The Utah Cutthroat Slam launched in 2016 with the goal of raising money to improve cutthroat fisheries throughout the state. Of course, a secondary goal was to introduce anglers to the West’s native trout, four subspecies of which call some of Utah’s most scenic waters home.
As the Slam moves into its seventh year, it has the financial wherewithal to fund several different projects throughout the state. While cutthroat restoration in Utah has largely been a success — as has been documented in other stories in Hatch Magazine — there’s still work to be done.
Viable conservation populations
An important part of restoring cutthroat across the West is the establishment of viable conservation populations of each subspecies. These populations have to remain genetically pure, which means they need a stream in devoid of other trout species. A conservation population like this is vital to preserving the genetics of these fish while other cutthroat trout vanish due to habitat degradation or species hybridization.
Establishing these conservation populations is where much of the current cutthroat restoration work is focused. Often, this work involves building barriers to separate cutthroat from other trout, treating streams with rotenone, and restoring stream habitat. Thanks to the Utah Cutthroat Slam, fisheries biologists with the Utah Division of Wildlife Resources (UDWR) now have the opportunity to restore habitat on a small headwater stream in the southern part of the state.
“The Cutthroat Slam certainly made (this project) a lot easier,” said Nic Braithwaite, Southern Region Fisheries Biologist with the UDWR. “I don’t know for sure if we would’ve done it otherwise. We probably could’ve found some money somewhere, but the Cutt Slam definitely made it a lot easier. A small project like this doesn’t fit as well on some of our other funding sources sometimes.”
The project involves Fish Creek, a thin blue line on the map that runs underneath I-70 not far from where it meets with I-15, in one of the lonelier parts of Utah. Fish Creek is a tributary to Clear Creek, which parallels I-70 for much of its length as it flows east before joining the Sevier River near Richfield, Utah. Clear Creek itself is a slightly larger river, but it’s notable mostly for its ease of access and decent fishing for smaller trout. You won’t find a monster fish in Clear Creek, but you’ll more than likely have the water to yourself.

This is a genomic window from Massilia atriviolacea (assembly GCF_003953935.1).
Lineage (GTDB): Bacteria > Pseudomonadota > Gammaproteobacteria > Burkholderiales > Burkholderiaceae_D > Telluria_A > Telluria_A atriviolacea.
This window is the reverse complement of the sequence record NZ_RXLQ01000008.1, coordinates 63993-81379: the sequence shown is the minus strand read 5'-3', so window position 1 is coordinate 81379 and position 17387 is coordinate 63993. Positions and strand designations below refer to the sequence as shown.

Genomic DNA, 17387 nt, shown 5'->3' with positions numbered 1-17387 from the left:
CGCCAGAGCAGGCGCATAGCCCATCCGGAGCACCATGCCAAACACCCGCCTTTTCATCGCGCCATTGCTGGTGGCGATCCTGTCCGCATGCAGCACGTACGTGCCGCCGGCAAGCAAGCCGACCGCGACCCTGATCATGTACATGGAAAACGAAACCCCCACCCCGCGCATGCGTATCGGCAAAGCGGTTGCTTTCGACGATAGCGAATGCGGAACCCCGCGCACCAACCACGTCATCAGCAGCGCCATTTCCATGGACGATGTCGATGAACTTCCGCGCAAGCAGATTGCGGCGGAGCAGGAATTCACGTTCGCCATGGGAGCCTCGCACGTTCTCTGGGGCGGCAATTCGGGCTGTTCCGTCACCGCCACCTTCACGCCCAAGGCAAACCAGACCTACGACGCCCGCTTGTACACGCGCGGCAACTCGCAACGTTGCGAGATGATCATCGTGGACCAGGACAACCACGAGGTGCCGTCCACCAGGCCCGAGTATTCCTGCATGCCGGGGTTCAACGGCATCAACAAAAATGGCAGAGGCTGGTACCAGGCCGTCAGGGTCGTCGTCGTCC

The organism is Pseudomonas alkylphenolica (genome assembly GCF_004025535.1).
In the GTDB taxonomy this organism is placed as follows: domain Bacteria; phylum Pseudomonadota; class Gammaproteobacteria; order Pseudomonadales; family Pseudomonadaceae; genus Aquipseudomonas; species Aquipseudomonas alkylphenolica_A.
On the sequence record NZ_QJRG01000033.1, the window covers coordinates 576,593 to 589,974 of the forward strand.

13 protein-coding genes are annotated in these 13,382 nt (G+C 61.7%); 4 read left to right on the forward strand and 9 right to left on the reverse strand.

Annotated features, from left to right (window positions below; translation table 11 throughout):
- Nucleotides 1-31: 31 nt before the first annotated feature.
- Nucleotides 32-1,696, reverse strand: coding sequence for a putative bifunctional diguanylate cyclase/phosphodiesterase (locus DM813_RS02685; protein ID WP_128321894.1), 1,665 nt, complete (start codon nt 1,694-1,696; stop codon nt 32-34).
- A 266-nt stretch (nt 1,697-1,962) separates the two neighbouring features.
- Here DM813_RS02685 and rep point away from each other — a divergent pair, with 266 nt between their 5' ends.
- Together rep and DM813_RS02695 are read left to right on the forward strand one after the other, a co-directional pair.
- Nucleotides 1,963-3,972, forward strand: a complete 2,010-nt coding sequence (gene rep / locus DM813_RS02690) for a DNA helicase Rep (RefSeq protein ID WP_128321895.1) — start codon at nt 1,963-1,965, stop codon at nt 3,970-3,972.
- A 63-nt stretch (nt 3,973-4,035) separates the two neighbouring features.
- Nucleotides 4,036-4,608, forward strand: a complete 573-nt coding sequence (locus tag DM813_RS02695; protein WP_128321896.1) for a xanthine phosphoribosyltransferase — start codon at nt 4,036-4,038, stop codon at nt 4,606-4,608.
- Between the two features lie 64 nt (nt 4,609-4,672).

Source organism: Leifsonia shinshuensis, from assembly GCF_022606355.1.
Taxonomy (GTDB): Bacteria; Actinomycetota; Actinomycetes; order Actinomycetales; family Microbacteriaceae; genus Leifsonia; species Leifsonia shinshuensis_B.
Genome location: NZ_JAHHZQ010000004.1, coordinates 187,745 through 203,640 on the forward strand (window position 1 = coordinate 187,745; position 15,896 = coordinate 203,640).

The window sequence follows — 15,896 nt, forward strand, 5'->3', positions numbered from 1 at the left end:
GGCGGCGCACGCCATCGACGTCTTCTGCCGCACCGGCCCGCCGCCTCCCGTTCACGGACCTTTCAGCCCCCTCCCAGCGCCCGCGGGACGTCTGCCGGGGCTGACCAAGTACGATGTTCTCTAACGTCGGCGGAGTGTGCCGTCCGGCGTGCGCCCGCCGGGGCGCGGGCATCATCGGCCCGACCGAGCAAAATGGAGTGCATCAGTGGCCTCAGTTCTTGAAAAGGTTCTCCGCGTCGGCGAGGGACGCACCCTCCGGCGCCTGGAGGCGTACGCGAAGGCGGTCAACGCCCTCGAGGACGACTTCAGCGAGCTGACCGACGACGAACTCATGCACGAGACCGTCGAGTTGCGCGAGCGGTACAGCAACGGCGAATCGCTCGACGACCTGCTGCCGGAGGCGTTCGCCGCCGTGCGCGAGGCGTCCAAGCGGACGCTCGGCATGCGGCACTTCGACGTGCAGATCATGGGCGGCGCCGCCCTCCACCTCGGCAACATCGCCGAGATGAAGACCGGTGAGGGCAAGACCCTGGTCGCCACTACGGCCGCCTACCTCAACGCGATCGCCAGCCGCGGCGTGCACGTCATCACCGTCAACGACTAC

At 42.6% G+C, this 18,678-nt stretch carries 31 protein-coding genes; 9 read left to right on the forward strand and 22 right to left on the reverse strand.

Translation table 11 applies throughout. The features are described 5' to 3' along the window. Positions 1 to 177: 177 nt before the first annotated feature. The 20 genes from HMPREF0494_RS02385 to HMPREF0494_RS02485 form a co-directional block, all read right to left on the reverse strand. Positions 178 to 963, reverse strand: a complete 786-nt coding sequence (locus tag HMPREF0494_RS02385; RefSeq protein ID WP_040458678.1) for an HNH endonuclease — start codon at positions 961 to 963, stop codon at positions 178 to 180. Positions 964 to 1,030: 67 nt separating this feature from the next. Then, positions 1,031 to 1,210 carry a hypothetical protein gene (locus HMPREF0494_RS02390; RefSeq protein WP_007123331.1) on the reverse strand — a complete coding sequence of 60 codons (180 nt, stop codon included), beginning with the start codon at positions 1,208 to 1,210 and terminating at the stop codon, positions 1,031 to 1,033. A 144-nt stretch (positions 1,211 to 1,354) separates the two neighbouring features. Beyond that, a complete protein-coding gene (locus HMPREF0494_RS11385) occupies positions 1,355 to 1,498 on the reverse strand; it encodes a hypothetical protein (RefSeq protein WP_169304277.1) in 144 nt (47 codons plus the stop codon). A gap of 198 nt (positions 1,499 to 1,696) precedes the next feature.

Historically, Bonneville cutthroat were found in Clear Creek and its many tributaries. You’ll still catch them today, but the stream is dominated by brown and rainbow trout.
The Twitchell Canyon Fire, which burned in 2010, damaged much of the Fish Creek area. After the fire, of course, came the floods. The flooding caused major damage to the stream, eroding banks and eliminating the riparian habitat trout streams need to be truly successful.
The fire and flooding wiped out most of the fish in Fish Creek, which gave the UDWR the opportunity to reset the stream for Bonneville cutthroat.
“We used that as an opportunity to reintroduce the native bonneville cutthroat trout in there,” Braithwaite said. “After the fire wiped out most of those fish, we did some rotenone treatment on the remaining fish, and introduced the native and non-game fish. That was all completed around 2016.”
Since 2016, Fish Creek has offered fast fishing for genetically pure Bonneville cutthroat trout, even if they are on the smaller side. Even with the reintroduced native fish, though, the restoration work on Fish Creek isn’t complete.
In the fall of 2023, the UDWR will hire a conservation crew, which will plant native vegetation in the riparian zone along Fish Creek, according to Braithwaite.
“Really, we’ll probably rely mostly on them cutting willow and cottonwood stakes from existing plants on site, and then we’ll plant that in areas where we’re lacking in that stream,” Braithwaite said.
Willows support water quality by preventing sediment and other runoff from entering the stream, according to the Coastal Watershed Council. In addition, willows can provide new shaded areas for trout to live during the hottest parts of the year.
Protected from grazing
All the vegetation planting is of no use, of course, if it all gets munched on by cattle. Fish Creek flows through National Forest land, and there’s a current grazing lease along the stream. I’ve seen cattle decimate riparian restoration projects before, in eastern Utah specifically. The holder of this permit along Fish Creek, though, has volunteered to help the UDWR in preserving the newly planted vegetation.
“The [grazing] permittee is going to move his livestock in a way that’ll allow this planting to be successful,” Braithwatie said. “That’s a good aspect of it. We don’t have to do fencing, which is expensive to do and maintain.”
Moving forward, Fish Creek will provide great fishing for anyone looking to catch a Bonneville cutthroat from its native range. Catching a cutthroat here will count towards an angler’s Cutthroat Slam completion, as well. The fish aren’t big, but trophy trout aren’t the management focus.
“We’re really kind of managing it as a conservation population, that’s kind of the focus,” Braithwaite said. “We want people to catch them and have a good time. We have stocked some of our brood stock cutthroat trout in there, as kind of a way to get some bigger fish.”
And, should issues arise with cutthroat populations elsewhere in the state, the UDWR will have a new, genetically pure population of Bonneville cutthroat to work with. In today’s landscape of vanishing species and habitat, that’s something worth celebrating.